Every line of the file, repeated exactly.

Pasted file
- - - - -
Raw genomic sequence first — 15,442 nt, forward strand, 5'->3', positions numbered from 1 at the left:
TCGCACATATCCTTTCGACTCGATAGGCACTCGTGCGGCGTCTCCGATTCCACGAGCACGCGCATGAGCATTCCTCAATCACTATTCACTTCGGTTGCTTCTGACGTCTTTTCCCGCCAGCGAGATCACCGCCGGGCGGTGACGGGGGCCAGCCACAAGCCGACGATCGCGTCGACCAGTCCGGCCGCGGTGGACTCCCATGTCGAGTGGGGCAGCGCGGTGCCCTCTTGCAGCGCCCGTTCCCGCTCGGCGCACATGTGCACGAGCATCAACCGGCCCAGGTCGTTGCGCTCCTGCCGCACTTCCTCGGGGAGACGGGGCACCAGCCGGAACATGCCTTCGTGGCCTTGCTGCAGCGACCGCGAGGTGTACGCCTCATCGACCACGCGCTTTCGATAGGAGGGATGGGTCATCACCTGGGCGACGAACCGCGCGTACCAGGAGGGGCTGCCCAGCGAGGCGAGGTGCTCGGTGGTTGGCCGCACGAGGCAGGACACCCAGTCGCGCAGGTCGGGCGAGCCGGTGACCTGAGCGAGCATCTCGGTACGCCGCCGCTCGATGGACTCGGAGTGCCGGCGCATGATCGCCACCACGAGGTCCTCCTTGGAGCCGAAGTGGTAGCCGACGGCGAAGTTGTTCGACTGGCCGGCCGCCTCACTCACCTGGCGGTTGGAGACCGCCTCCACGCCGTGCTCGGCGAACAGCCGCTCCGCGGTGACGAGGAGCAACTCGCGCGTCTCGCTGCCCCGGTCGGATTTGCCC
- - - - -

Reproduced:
Raw genomic sequence first — 15,442 nt, forward strand, 5'->3', positions numbered from 1 at the left:
TCGCACATATCCTTTCGACTCGATAGGCACTCGTGCGGCGTCTCCGATTCCACGAGCACGCGCATGAGCATTCCTCAATCACTATTCACTTCGGTTGCTTCTGACGTCTTTTCCCGCCAGCGAGATCACCGCCGGGCGGTGACGGGGGCCAGCCACAAGCCGACGATCGCGTCGACCAGTCCGGCCGCGGTGGACTCCCATGTCGAGTGGGGCAGCGCGGTGCCCTCTTGCAGCGCCCGTTCCCGCTCGGCGCACATGTGCACGAGCATCAACCGGCCCAGGTCGTTGCGCTCCTGCCGCACTTCCTCGGGGAGACGGGGCACCAGCCGGAACATGCCTTCGTGGCCTTGCTGCAGCGACCGCGAGGTGTACGCCTCATCGACCACGCGCTTTCGATAGGAGGGATGGGTCATCACCTGGGCGACGAACCGCGCGTACCAGGAGGGGCTGCCCAGCGAGGCGAGGTGCTCGGTGGTTGGCCGCACGAGGCAGGACACCCAGTCGCGCAGGTCGGGCGAGCCGGTGACCTGAGCGAGCATCTCGGTACGCCGCCGCTCGATGGACTCGGAGTGCCGGCGCATGATCGCCACCACGAGGTCCTCCTTGGAGCCGAAGTGGTAGCCGACGGCGAAGTTGTTCGACTGGCCGGCCGCCTCACTCACCTGGCGGTTGGAGACCGCCTCCACGCCGTGCTCGGCGAACAGCCGCTCCGCGGTGACGAGGAGCAACTCGCGCGTCTCGCTGCCCCGGTCGGATTTGCCC